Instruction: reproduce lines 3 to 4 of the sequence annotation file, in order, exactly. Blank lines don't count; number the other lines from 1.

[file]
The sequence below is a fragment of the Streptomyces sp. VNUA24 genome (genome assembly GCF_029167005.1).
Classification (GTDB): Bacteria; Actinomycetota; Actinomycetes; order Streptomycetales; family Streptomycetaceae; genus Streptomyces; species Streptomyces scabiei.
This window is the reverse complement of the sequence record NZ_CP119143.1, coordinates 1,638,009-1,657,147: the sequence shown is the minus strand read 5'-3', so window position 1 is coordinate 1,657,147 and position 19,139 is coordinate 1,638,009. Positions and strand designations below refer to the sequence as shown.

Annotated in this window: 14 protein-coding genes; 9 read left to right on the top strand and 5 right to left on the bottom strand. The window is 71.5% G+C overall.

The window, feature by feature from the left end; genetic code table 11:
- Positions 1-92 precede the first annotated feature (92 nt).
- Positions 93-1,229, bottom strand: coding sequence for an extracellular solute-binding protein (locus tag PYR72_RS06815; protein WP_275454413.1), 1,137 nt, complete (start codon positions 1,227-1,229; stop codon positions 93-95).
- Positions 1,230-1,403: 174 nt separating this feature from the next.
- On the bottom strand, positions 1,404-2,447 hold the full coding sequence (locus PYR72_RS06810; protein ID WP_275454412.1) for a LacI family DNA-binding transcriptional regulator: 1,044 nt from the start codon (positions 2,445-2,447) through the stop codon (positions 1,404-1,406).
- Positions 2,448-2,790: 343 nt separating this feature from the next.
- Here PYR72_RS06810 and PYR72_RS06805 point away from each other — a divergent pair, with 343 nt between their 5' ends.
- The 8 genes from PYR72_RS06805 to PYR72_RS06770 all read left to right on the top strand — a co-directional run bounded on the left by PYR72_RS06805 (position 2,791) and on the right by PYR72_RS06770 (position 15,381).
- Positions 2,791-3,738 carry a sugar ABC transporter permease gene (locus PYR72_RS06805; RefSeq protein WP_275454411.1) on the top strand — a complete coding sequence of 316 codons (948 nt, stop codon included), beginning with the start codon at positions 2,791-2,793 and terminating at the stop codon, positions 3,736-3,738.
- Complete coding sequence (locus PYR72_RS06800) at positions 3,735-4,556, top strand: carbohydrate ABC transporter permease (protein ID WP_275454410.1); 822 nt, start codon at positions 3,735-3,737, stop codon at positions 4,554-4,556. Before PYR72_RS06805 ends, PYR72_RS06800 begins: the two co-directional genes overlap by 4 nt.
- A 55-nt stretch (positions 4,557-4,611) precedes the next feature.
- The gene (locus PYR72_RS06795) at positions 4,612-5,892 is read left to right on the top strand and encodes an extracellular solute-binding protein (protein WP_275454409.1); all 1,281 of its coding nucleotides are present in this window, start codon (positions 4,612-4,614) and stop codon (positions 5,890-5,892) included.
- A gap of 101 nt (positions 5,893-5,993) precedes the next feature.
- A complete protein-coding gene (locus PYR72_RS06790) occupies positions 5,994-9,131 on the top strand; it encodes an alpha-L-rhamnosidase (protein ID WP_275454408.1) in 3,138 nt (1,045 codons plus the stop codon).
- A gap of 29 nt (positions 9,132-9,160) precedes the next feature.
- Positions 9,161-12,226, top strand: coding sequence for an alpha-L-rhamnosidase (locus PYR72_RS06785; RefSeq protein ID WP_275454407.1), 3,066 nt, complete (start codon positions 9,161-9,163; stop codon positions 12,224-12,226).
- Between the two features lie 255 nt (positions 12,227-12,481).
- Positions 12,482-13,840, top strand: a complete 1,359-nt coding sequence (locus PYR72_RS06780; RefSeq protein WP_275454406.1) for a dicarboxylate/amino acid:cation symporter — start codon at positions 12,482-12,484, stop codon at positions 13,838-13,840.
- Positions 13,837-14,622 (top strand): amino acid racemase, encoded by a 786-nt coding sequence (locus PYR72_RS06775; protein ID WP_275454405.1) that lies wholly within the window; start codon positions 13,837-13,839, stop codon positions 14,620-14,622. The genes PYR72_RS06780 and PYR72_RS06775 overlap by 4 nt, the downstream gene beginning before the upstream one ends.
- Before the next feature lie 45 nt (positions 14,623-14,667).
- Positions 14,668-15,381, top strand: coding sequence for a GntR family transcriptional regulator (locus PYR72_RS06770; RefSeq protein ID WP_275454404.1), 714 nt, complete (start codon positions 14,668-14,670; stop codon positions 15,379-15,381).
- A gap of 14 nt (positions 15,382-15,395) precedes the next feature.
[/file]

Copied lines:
This window is the reverse complement of the sequence record NZ_CP119143.1, coordinates 1,638,009-1,657,147: the sequence shown is the minus strand read 5'-3', so window position 1 is coordinate 1,657,147 and position 19,139 is coordinate 1,638,009. Positions and strand designations below refer to the sequence as shown.

Annotated in this window: 14 protein-coding genes; 9 read left to right on the top strand and 5 right to left on the bottom strand. The window is 71.5% G+C overall.